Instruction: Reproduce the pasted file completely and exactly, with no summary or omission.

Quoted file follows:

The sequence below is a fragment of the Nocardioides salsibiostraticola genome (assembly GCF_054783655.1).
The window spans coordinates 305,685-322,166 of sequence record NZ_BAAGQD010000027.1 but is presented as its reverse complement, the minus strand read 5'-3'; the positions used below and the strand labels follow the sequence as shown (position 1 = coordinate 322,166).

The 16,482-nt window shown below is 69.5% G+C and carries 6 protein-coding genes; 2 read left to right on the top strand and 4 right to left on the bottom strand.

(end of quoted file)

The sequence below is a fragment of the Nocardioides salsibiostraticola genome (assembly GCF_054783655.1).
The window spans coordinates 305,685-322,166 of sequence record NZ_BAAGQD010000027.1 but is presented as its reverse complement, the minus strand read 5'-3'; the positions used below and the strand labels follow the sequence as shown (position 1 = coordinate 322,166).

The 16,482-nt window shown below is 69.5% G+C and carries 6 protein-coding genes; 2 read left to right on the top strand and 4 right to left on the bottom strand.